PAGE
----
Consumer Electronics Show Displays WiFi Housewares

Phone-activated crockpots, locks, air conditioners expand Internet of things.

Samsung Senior Vice President Kevin Dexter unveils the new Samsung 9000 series washer and dryer at the Consumer Electronics Show on Jan. 6, 2014,  in Las Vegas.
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Ever left your crockpot on after leaving the house and wished you could turn it off with your mobile phone? Do you want a phone-activated lock for your front door in case you lose your keys? The Consumer Electronics Show this week in Las Vegas premiered devices like these showing the potential for WiFi-connected housewares, but also the growing privacy concerns of the Internet of things ecosystem.

Cisco Systems predicts there will be 50 billion devices connected to the Internet by 2020.

Samsung unveiled its Smart Phone mobile application, which will turn a phone into a remote to change settings on Samsung TVs, washing machines, computers and air conditioners.

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Belkin unveiled a new line of devices using its WeMo system that connects devices to a mobile application. The Belkin WeMo lighting system allows users to dim the lights from anywhere, and the WeMo crockpot connects with an application to send reminders, allow users to adjust cooking time, temperature or check the status of a meal.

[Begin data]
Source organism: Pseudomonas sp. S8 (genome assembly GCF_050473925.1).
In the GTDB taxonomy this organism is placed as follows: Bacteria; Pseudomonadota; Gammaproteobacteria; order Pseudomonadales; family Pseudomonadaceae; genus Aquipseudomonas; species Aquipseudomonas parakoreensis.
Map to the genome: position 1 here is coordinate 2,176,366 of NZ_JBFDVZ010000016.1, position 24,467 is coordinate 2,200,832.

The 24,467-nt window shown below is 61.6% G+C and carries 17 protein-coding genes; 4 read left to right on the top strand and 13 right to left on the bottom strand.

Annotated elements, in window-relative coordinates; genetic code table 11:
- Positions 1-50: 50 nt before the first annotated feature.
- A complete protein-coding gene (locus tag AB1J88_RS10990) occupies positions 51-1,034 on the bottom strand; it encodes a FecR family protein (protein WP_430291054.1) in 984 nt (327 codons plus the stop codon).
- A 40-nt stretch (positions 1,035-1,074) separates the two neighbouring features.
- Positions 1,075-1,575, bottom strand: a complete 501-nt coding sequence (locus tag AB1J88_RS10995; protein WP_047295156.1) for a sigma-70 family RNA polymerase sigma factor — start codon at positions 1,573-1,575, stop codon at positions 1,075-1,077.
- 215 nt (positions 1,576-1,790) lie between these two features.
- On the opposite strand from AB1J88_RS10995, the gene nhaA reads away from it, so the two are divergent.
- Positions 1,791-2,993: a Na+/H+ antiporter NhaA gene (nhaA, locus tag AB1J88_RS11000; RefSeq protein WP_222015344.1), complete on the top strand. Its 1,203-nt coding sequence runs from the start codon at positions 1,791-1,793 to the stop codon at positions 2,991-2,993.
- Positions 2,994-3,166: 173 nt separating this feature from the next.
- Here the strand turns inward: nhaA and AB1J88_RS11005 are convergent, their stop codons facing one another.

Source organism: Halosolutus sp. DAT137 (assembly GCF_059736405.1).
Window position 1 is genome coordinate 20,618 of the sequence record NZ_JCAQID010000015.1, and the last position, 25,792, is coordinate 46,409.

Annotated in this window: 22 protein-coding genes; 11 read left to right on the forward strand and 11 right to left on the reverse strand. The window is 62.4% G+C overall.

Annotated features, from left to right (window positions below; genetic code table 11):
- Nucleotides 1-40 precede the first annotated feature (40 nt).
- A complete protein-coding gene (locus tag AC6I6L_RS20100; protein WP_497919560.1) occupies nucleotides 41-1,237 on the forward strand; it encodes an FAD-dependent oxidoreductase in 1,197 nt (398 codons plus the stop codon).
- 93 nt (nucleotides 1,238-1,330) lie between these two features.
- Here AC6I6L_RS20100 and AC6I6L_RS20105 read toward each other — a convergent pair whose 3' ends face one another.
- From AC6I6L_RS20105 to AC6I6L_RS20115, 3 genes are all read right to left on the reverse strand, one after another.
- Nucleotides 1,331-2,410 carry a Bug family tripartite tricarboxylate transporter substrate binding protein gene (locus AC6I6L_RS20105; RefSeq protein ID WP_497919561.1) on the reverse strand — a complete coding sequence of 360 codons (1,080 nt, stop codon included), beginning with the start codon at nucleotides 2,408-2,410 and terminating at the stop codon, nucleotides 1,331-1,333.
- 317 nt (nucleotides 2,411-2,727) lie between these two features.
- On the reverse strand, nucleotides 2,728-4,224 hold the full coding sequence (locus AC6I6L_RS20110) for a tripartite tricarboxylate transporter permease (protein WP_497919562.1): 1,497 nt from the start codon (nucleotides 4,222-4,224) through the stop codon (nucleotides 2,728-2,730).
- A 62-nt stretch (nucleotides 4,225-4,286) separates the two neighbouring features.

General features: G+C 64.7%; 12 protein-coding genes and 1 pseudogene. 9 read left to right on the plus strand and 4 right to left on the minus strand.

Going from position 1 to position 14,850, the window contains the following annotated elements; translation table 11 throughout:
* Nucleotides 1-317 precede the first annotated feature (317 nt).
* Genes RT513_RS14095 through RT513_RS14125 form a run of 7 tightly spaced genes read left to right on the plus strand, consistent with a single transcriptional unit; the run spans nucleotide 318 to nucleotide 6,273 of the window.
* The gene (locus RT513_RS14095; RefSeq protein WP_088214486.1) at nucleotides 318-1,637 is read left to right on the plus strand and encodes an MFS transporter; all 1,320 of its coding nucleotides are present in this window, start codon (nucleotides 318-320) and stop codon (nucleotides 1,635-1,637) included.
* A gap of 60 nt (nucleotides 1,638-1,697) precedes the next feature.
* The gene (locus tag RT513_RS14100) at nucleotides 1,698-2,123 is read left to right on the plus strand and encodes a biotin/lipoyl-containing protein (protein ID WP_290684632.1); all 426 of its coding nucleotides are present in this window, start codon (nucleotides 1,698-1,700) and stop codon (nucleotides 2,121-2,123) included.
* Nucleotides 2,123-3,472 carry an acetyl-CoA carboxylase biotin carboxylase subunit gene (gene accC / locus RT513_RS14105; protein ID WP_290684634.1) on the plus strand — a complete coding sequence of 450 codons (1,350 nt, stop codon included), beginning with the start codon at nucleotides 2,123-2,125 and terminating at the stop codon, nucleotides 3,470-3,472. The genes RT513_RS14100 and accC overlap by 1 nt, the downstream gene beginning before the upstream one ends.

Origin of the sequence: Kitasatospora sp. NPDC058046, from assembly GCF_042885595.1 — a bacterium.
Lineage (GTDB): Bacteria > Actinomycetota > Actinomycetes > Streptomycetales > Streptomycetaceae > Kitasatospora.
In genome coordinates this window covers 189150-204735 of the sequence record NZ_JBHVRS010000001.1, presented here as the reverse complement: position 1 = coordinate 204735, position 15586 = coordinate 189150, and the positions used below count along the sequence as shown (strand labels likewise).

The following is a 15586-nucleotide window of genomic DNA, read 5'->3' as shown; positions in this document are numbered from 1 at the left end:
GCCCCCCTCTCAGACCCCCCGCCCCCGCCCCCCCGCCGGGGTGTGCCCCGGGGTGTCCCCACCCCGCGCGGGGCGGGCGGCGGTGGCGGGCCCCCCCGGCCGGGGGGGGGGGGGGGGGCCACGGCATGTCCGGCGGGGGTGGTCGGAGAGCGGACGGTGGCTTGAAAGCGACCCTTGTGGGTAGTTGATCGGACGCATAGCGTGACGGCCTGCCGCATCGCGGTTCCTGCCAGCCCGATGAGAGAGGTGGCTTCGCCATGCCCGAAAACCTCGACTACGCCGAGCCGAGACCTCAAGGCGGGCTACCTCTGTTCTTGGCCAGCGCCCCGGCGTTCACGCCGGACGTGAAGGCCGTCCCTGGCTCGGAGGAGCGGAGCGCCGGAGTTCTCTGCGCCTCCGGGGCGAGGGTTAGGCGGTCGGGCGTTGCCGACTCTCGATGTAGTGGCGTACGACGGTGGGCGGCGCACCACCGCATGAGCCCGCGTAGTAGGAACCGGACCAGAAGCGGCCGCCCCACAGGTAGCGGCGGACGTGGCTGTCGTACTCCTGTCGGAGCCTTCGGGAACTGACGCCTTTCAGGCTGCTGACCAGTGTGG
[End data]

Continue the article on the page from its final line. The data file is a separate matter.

Apple is also working with manufacturers to connect more devices to iOS applications through its MFi program. The Tianzun air conditioner built by Haier is the first such appliance to be certified through that MFi program.

The Smart Lock built by Goji gives users remote control security for their home, turning the phone into a house key, showing pictures of people at the door and giving guests the power to enter the door at certain times of the day.

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The increased power of WiFi connections creates opportunity but also responsibility for tech companies looking to create new smart devices, to do so with security and privacy in mind, said Federal Trade Commissioner Maureen Ohlhausen during a speech on Wednesday at CES.

"It's crucial that companies offering these products that are part of the Internet of things act to safeguard the privacy of users to avoid giving the technology a bad name while it is still in its infancy," Ohlhausen said.

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